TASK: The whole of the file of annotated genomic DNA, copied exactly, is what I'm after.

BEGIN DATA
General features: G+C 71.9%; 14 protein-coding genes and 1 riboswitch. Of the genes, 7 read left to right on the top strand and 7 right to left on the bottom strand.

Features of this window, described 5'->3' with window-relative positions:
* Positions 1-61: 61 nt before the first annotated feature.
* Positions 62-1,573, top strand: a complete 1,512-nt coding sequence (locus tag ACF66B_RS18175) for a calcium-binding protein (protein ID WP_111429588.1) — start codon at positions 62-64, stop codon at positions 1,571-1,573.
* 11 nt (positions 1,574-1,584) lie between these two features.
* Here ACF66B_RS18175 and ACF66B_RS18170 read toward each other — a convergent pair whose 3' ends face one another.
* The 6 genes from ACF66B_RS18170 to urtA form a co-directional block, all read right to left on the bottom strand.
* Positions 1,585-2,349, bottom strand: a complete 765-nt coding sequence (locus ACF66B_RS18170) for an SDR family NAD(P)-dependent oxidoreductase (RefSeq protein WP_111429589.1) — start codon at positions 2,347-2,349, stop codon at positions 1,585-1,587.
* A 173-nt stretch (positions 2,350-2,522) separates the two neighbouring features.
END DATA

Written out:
General features: G+C 71.9%; 14 protein-coding genes and 1 riboswitch. Of the genes, 7 read left to right on the top strand and 7 right to left on the bottom strand.

Features of this window, described 5'->3' with window-relative positions:
* Positions 1-61: 61 nt before the first annotated feature.
* Positions 62-1,573, top strand: a complete 1,512-nt coding sequence (locus tag ACF66B_RS18175) for a calcium-binding protein (protein ID WP_111429588.1) — start codon at positions 62-64, stop codon at positions 1,571-1,573.
* 11 nt (positions 1,574-1,584) lie between these two features.
* Here ACF66B_RS18175 and ACF66B_RS18170 read toward each other — a convergent pair whose 3' ends face one another.
* The 6 genes from ACF66B_RS18170 to urtA form a co-directional block, all read right to left on the bottom strand.
* Positions 1,585-2,349, bottom strand: a complete 765-nt coding sequence (locus ACF66B_RS18170) for an SDR family NAD(P)-dependent oxidoreductase (RefSeq protein WP_111429589.1) — start codon at positions 2,347-2,349, stop codon at positions 1,585-1,587.
* A 173-nt stretch (positions 2,350-2,522) separates the two neighbouring features.